It’s time for us to move beyond screen-based thinking. Because when we think in screens, we design based upon a model that is inherently unnatural, inhumane, and has diminishing returns. It requires a great deal of talent, money and time to make these systems somewhat usable, and after all that effort, the software can sadly, only truly improve with a major overhaul.

There is a better path: No UI. A design methodology that aims to produce a radically simple technological future without digital interfaces. Following three simple principles, we can design smarter, more useful systems that make our lives better.

Principle 1: Eliminate interfaces to embrace natural processes.

Several car companies have recently created smartphone apps that allow drivers to unlock their car doors. Generally, the unlocking feature plays out like this:

  1. A driver approaches her car.
  2. Takes her smartphone out of her purse.
  3. Turns her phone on.
  4. Slides to unlock her phone.
  5. Enters her passcode into her phone.
  6. Swipes through a sea of icons, trying to find the app.
  7. Taps the desired app icon.
  8. Waits for the app to load.
  9. Looks at the app, and tries figure out (or remember) how it works.
  10. Makes a best guess about which menu item to hit to unlock doors and taps that item.
  11. Taps a button to unlock the doors.
  12. The car doors unlock.
  13. She opens her car door.

Thirteen steps later, she can enter her car.

The app forces the driver to use her phone. She has to learn a new interface. And the experience is designed around the flow of the computer, not the flow of a person.

If we eliminate the UI, we’re left with only three, natural steps:

  1. A driver approaches her car.
  2. The car doors unlock.
  3. She opens her car door.

Anything beyond these three steps should be frowned upon.

Seem crazy? Well, this was solved by Mercedes-Benz in 1999. Please watch the first 22 seconds of this incredibly smart (but rather unsexy) demonstration:

(Source: YouTube)
Thanks “Chris.”

By reframing design constraints from the resolution of the iPhone to our natural course of actions, Mercedes created an incredibly intuitive, and wonderfully elegant car entry. The car senses that the key is nearby, and the door opens without any extra work.

That’s good design thinking. After all, especially when designing around common tasks, the best interface is no interface.

Another example.

A few companies, including Google, have built smartphone apps that allow customers to pay merchants using NFC. Here’s the flow:

  1. A shopper enters a store.
  2. Orders a sandwich.
  3. Takes his smartphone out of his pocket.
  4. Turns his phone on.
  5. Slides to unlock.
  6. Enters his passcode into the phone.
  7. Swipes through a sea of icons, trying to find the Google Wallet app.
  8. Taps the desired app icon.
  9. Waits for the app to load.
  10. Looks at the app, and tries figure out (or remember) how it works.
  11. Makes a best guess about which menu item to hit to to reveal his credit cards linked to Google Wallet. In this case, “payment types.”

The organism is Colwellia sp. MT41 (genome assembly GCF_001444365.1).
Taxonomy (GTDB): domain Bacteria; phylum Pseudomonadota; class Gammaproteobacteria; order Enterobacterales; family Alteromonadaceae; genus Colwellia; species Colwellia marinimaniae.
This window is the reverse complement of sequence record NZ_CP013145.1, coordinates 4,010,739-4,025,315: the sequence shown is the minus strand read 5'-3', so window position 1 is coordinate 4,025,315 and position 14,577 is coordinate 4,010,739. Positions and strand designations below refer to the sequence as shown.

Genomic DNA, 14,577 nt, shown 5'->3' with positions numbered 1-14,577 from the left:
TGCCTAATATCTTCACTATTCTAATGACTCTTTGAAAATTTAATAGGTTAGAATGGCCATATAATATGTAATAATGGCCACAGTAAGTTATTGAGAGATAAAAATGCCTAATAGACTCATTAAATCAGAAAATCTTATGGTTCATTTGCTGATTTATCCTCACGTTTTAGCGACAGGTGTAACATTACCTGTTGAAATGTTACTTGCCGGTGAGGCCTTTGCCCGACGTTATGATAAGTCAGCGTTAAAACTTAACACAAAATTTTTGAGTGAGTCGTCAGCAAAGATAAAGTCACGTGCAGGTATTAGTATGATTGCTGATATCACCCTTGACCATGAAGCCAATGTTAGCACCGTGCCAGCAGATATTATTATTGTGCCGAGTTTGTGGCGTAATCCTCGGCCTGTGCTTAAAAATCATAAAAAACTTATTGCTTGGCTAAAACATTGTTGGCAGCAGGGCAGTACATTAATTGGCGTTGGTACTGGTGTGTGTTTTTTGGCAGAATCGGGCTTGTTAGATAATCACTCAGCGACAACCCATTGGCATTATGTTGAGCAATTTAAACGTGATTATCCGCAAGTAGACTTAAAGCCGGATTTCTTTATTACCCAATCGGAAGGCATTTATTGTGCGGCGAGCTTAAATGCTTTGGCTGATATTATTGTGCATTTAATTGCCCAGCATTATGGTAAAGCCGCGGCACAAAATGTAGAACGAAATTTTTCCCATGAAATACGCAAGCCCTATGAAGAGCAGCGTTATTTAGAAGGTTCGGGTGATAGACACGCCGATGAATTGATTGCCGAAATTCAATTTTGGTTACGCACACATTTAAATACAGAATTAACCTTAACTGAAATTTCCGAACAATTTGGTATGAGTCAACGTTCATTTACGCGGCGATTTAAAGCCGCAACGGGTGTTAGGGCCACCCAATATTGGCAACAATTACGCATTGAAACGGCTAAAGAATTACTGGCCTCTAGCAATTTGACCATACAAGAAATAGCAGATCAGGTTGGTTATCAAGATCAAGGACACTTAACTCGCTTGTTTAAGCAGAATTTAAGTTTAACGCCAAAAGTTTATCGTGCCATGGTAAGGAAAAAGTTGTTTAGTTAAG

12. Swipes to find the credit card his would like to use.
  13. Taps that desired credit card.
  14. Finds the NFC receiver near the cash register.
  15. Taps his smartphone to the NFC receiver to pay.
  16. Sits down and eats his sandwich.

If we eliminate the UI, we’re again left with only three, natural steps:

  1. A shopper enters a store.
  2. Orders a sandwich.
  3. Sits down and eats his sandwich.

Asking for an item to a person behind a register is a natural interaction. And that’s all it takes to pay with Auto Tab in Pay by Square. Start at 2:08:

(Source: YouTube)
Auto Tab in Pay with Square does require some UI to get started. But by using location awareness behind-the-scenes, the customer doesn’t have to deal with UI, and can simply pursue his natural course of actions.

As Jack Dorsey of Square explains above, “NFC is another thing you have to do. It’s another action you have to take. And it’s not the most human action to wave a device around another device and wait for a beep. It just doesn’t feel right.”

Principle 2: Leverage computers instead of catering to them.

No UI is about machines helping us, instead of us adapting for computers.

With UI, we are faced with counterintuitive interaction methods that are tailored to the needs of a computer. We are forced to navigate complex databases to obtain simple information. We are required to memorize countless passwords with rules like one capital letter, two numbers and a punctuation mark. And most importantly, we’re constantly pulled away from the stuff we actually want to be doing.

A Windows 2000 password requirement. (Source: Microsoft)
By embracing No UI, the design focuses on your needs. There’s no interface for the sake of interface. Instead, computers are catered to you.

Your car door unlocks when you walk up to it. Your TV turns on to the channel you want to watch. Your alarm clock sets itself, and even wakes you up at the right REM moment.

Even your car lets you know when something is wrong:

(Source: YouTube)
When we let go of screen-based thinking, we design purely to the needs of a person. Afterall, good experience design isn’t about good screens, it’s about good experiences.